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Indonesia looking for answers after deadly soccer stampede

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MALANG: Dozens of Indonesian police were placed under investigation on Monday over a stampede at a soccer match that killed 125 people, as authorities sought to determine what caused one of the world’s deadliest stadium disasters and who was to blame.

Nine police were stripped of their positions and the local police chief transferred, police spokesperson Dedi Prasetyo said, adding that 28 officers were under investigation.

The incident in East Java province has sparked outrage and grief in Indonesia, where sports commentators and activists have slammed what they see as an excessive use of force by police, and authorities have pledged to investigate.

Questions are being asked about locked gates at the stadium, which was packed well over capacity, and about holding a match that local football experts had identified as ‘high risk’ due to the bitter rivalry between the two teams.

Several policemen under investigation for ‘excessive use of force’

Indonesia’s chief security minister Mahfud MD has formed an independent fact-finding team to investigate the stampede, while Presi­dent Joko Widodo has orde­red the country’s football association to suspend all games in the top league, known as Liga 1.

What happened at the match

The match between the home team Arema FC and Persebaya Surabaya ended with the former losing 3-2, a huge upset given that Arema had not lost a home game to Persebaya in 23 years, according to police and a local soccer expert.

The outcome angered many in the crowd, which consisted almost entirely of Arema supporters after the police had banned Persebaya supporters from attending for fear of violent clashes.

Agitated Arema FC fans streamed onto the pitch after the match to vent their frustration, prompting clas­hes with police, who fired tear gas to try and disperse them.

The tear gas sent waves of panic through the crowds, with many caught up in a deadly crush as they tried to escape. The severity of the disaster was due to a confluence of factors, including a venue packed beyond capacity, poor safety planning, and a lack of communication among organisers and police.

While the stadium in Malang has several exit gates, spectators told Reuters that some of these were locked during Saturday’s match, causing bottlenecks and chaos as fans tried to flee. Police at the stadium are also facing scrutiny for using tear gas, banned by world soccer governing body, FIFA.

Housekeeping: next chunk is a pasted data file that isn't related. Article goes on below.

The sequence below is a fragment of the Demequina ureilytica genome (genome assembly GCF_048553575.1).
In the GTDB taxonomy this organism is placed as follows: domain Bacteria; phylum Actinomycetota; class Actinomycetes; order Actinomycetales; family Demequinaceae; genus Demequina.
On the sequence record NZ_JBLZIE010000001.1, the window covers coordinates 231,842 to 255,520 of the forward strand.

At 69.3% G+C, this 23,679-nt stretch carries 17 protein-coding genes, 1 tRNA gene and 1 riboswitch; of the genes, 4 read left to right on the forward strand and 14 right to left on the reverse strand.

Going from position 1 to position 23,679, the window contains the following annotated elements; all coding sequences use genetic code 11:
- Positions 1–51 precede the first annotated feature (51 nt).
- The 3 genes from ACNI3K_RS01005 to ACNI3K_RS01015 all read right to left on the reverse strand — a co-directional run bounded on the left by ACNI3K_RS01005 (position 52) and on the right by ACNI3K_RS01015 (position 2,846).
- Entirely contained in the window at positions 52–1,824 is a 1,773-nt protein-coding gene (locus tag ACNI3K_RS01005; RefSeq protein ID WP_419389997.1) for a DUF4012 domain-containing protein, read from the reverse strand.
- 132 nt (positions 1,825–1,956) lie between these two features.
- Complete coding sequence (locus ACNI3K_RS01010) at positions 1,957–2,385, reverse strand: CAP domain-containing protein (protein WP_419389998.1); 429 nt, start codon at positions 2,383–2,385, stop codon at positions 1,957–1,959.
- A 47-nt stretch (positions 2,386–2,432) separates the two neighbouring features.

FIFA has requested a report on the incident, which it described as a “dark day for all involved”.

There are also growing calls for the police and football organisations to formulate ways to work more closely to prevent similar disasters in future.

First match at the stadium

The scale of Saturday’s disaster has left the small Java community numb.

“My family and I didn’t think it would turn out like this,” said Endah Wahyuni, the elder sister of two boys, Ahmad Cahyo, 15, and Muhammad Farel, 14, who died after being caught in the melee at what was their first live match.

“They loved soccer, but never watched Arema live at Kanjuruhan stadium,” she said.

The Koran Tempo newspaper ran a black front page on Monday, centred on the words “Our Football Tra­gedy” printed in red along with a list of the dead.

A tearful Arema FC president Gilang Widya Pramana apologised to the victims on Monday and said he was ready to take full responsibility.

Security minister Mahfud said victims’ families would receive 50m rupiah (around $3,300) in compensation and treatment for hundreds more injured would be free.

On Sunday, he said the crowd was beyond capacity, with 42,000 tickets sold for a match in an arena designed to hold 38,000. Authorities said, however, that tickets had not been issued to Persebaya fans over security concerns.

Worst sporting disasters

Indonesia has a history of violence and football hooliganism, especially in major urban centres such as Jakarta, but the scale of this incident is unprecedented, ranking among the worst globally in recent decades.

In 1964, 328 people were killed when Peru hosted Argentina at the Estadio Nacional in Lima, while in the late 1980s, 96 Liverpool supporters were crushed to death when an overcrowded and fenced-in enclosure collapsed at the Hillsborough Sta­dium in Sheffield.

Published in Dawn, October 4th, 2022

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